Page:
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AN

ENGLISH GRAMMAR:

COMPREHENDING

THE PRINCIPLES AND RULES

OF THE

LANGUAGE,

ILLUSTRATED BY

APPROPRIATE EXERCISES,

AND

A KEY TO THE EXERCISES.

BY LINDLEY MURRAY.

"They who are learning to compose and arrange their sentences with accuracy and
*' order, are learning, at the same time, to think with accuracy and order." BLAIR.

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Printed by Thomas Wilson & Sons, High-Ousegntc,

FOR LONGMAN, HURST, REES, ORME, BROWN, AND GREEN; FOR HARVEY
AND DABTON, LONDON t AND FOR WILSON AND SONS, YORK

1824.

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PREFACE.

T He author of these volumes made a number of improvements in the last Duodecimo edition of his Grammar; and inserted many critical and explanatory notes, in subsequent editions of the Exercises and the Key; and added, at the end of the Key, a copious Alphabetical Index to all the three books. In consequence of these additions and variations, the proprietors of the works conceived that an improved edition of the whole, in two volumes Octavo, in a large letter, and on superfine paper, with an appropriate title, would not be unacceptable to the public. The author has therefore embraced this opportunity, to revise the Grammar, to enlarge it very considerably, ami;!'to adapt the whole to the purposes in

: view *.

In its present form, the work is designed for the use of persons, who may think it merits a place in their Libraries. To this privilege it may, perhaps, be allowed to aspire, as a work containing an ample exhibition of the principles of English Grammar, and a copious illustration of those principles; with the addition of some positions and discussions, which the author persuades himself are not destitute of originality. It may therefore serve as a book of reference, to refresh the memory, and, in some degree, to employ the curiosity, of persons who are skilled in grammar, as well as to extend the knowledge of those who wish to improve themselves in the art.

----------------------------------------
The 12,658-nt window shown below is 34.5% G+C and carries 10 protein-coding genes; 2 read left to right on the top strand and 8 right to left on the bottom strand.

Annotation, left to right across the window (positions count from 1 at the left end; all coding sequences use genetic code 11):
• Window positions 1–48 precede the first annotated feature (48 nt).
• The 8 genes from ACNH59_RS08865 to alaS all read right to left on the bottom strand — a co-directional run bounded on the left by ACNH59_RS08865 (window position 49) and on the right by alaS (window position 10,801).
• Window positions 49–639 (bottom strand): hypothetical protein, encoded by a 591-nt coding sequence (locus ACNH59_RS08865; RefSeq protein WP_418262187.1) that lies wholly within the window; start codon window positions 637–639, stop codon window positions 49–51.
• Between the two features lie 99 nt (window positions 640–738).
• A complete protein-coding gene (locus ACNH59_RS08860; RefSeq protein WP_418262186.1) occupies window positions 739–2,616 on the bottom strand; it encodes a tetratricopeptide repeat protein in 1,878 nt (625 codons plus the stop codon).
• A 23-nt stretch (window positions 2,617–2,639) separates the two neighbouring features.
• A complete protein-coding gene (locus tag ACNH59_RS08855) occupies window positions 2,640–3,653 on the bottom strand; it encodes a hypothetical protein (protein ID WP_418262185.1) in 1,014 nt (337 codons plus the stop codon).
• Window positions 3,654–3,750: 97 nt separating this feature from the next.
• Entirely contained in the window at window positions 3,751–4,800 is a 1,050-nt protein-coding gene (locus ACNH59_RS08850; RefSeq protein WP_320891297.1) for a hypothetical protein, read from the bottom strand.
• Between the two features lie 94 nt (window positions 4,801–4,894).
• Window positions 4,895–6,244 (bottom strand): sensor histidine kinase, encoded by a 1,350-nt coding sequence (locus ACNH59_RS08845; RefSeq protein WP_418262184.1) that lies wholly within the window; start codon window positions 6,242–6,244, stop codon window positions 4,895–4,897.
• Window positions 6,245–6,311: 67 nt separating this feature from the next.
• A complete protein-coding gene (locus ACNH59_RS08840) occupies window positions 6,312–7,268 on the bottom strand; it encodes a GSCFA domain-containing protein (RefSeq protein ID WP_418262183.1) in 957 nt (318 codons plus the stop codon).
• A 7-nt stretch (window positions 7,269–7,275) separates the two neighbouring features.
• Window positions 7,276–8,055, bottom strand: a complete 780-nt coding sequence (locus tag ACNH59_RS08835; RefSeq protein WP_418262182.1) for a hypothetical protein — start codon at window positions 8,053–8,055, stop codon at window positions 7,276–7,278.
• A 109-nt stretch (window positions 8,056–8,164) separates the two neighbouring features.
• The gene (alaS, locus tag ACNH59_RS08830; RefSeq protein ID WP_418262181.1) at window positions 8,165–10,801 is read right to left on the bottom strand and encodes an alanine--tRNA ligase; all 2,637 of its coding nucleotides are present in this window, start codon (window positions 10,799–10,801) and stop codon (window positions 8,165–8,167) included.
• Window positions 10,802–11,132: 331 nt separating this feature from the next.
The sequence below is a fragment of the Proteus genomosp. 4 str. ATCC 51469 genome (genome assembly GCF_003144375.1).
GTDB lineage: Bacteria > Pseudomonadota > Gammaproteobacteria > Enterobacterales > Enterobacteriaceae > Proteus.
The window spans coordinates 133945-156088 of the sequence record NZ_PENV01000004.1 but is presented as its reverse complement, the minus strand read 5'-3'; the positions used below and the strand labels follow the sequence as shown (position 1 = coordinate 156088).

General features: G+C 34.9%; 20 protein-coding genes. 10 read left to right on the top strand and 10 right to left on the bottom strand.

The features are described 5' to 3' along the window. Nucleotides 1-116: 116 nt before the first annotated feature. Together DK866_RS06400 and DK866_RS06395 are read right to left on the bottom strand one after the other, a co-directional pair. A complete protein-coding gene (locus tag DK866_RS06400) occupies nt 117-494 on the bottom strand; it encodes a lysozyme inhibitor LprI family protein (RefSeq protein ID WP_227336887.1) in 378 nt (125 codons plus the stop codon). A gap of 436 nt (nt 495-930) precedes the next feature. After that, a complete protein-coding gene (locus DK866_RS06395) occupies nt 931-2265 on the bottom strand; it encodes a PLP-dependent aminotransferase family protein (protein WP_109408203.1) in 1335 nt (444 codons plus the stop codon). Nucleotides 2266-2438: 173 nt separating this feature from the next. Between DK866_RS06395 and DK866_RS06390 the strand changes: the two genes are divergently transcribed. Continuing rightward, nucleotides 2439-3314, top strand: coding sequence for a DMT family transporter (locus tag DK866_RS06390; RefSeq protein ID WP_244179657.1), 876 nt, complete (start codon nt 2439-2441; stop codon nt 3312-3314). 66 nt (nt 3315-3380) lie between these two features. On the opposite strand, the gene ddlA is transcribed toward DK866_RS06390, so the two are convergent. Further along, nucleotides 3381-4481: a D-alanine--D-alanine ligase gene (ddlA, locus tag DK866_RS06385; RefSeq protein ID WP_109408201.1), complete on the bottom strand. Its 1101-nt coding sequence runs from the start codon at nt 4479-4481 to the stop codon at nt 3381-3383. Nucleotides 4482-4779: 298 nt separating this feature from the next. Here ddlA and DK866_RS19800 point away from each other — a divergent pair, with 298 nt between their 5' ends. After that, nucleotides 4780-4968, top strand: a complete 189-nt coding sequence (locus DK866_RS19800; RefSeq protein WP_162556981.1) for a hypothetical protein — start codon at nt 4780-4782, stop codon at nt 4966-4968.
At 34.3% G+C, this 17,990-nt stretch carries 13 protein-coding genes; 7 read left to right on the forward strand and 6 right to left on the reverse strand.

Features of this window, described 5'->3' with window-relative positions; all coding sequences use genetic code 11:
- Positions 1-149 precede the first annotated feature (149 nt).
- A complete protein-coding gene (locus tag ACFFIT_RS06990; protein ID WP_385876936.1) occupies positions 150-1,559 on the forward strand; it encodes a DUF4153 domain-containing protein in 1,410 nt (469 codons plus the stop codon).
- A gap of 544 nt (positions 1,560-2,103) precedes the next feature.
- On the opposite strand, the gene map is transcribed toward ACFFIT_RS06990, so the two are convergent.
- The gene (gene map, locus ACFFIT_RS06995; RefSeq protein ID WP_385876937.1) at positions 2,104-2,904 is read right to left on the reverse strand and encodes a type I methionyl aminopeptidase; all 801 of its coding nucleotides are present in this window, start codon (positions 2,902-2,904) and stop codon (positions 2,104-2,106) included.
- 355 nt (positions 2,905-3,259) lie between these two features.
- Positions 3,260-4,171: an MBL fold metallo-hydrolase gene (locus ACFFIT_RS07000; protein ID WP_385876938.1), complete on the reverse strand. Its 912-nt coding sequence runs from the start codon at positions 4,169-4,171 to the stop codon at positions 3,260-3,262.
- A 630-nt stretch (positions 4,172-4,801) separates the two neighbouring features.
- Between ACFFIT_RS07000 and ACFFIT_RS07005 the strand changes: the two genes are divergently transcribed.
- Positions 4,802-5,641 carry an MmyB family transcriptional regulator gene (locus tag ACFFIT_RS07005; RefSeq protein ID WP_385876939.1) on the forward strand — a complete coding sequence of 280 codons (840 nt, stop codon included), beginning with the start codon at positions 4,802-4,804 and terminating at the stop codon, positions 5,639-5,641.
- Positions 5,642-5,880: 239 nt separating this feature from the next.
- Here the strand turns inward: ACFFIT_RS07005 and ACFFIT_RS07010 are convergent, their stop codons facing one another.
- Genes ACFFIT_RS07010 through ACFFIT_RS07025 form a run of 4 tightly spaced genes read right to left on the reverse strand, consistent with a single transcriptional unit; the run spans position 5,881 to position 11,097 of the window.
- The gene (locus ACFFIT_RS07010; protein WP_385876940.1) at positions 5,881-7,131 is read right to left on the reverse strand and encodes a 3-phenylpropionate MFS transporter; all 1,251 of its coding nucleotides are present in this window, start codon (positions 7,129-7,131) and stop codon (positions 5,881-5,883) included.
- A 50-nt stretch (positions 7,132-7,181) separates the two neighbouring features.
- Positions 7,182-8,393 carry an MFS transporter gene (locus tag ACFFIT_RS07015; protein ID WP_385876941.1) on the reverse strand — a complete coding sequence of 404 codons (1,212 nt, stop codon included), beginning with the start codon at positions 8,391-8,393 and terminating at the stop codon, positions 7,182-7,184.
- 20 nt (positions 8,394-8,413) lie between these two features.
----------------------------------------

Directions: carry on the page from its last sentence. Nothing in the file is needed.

In preparing for the Octavo edition, the author examined some of the most respectable publica

• The additions occupy more than Ninety pages of the first volume; and are interspersed throughout the book.

tions on the subject of grammar, that had recently appeared; and he has, in consequence, been the better enabled to extend and improve his work. These improvements consist chiefly of a number of observations, calculated to illustrate and confirm particular rules and positions contained in the Grammar; and of many critical discussions, in justification of some of its parts, against which objections had been advanced. These discussions are not of small importance, nor of a merely speculative nature. They respect some of the established principles and arrangements of the language. And the author presumes, that whilst they support these principles, they will be found to contain some views and constructions, which the reader may usefully apply to a variety of other occasions.

It may not be improper to observe, that the Grammar, Exercises, and Key, in their common form, and at their usual prices, will continue to be sold, separately or together, for the use of schools and private learners.

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